(This is a weekly feature from my other blog that I have decided to start posting on this blog as well)
This week I will continue on my recent theme of church architecture and what it represents.
Take a look at the first two images, they are similar with some subtle differences (Disclaimer: these images come from a google image search for "church sanctuary", I have no personal knowledge of or axe to grind about any of these churches).
In this first image on the left, one can see several things. First, the central and dominating image is the stained glass window of the cross. Below that, in a central location is a table with a Bible and the sacramental elements. There are various Christian symbols throughout the sanctuary. This church has both a lectern (on the left) and a pulpit (on the right). The lectern used for scripture reading and the pulpit used for sermon delivery are pushed to the left and right, to the periphery of the sanctuary. This church wants to place the focus on the cross, the Bible, and the Lord's supper.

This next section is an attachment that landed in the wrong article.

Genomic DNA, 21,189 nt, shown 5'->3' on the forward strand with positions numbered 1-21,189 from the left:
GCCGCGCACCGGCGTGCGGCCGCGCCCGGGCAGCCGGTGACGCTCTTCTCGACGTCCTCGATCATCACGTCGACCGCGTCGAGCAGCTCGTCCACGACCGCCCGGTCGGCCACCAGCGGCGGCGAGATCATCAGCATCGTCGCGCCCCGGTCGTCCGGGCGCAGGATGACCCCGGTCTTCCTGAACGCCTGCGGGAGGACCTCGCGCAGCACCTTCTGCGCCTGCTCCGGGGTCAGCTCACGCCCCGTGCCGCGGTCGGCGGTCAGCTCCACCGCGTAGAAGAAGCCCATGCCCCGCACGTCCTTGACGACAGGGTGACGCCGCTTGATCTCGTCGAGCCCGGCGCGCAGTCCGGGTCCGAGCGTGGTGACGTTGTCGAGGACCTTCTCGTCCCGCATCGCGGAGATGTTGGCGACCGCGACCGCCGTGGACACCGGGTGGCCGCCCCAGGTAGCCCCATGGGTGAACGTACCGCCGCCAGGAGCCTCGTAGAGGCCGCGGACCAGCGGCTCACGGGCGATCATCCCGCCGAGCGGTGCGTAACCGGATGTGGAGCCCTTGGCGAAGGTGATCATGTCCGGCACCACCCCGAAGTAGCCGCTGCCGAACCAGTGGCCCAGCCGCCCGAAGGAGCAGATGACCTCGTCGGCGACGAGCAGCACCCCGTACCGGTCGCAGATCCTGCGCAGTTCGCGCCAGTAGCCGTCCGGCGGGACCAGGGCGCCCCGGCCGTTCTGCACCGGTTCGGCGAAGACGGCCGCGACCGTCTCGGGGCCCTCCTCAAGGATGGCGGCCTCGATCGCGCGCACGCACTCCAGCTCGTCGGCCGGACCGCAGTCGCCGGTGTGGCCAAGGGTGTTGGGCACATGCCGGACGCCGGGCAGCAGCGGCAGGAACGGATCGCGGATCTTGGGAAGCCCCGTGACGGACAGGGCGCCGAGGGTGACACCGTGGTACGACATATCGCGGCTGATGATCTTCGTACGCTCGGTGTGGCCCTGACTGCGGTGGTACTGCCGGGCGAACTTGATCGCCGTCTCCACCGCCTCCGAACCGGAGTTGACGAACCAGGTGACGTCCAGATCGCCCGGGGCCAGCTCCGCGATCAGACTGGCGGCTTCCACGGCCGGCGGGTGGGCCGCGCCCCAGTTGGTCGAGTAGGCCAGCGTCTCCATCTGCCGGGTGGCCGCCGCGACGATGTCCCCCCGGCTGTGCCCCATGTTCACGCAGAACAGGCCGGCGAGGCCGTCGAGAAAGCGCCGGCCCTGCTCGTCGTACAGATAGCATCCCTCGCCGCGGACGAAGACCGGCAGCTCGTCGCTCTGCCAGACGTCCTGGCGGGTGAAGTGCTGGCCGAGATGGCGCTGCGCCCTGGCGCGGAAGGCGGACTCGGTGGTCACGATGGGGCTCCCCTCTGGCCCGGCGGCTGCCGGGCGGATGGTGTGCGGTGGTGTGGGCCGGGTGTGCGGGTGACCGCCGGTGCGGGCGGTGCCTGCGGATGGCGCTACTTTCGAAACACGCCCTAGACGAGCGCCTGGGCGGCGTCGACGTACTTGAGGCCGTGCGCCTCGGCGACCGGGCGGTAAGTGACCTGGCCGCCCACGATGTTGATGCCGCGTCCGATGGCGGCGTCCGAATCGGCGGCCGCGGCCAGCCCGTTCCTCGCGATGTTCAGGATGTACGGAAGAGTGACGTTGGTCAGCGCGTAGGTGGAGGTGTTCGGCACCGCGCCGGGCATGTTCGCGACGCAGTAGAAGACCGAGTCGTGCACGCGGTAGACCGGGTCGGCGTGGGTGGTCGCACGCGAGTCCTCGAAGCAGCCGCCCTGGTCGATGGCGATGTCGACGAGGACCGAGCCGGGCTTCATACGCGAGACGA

In the second image on the left, there are similarities and subtle differences. The Cross is still prominent, placed high and in the center. Also in the center is a table bearing a Bible. Instead of Christian symbols spread throughout, this church has electronic equipment. Finally, in the biggest but very subtle shift, the pulpit has been moved to the center. This church is communicating something entirely different to the congregation. The pulpit, and thus the preaching and the preacher are now central to worship. The presence of the electronic equipment is more of a sign that this church is in the process of trying to update their worship style, yet the architecture remains just as telling.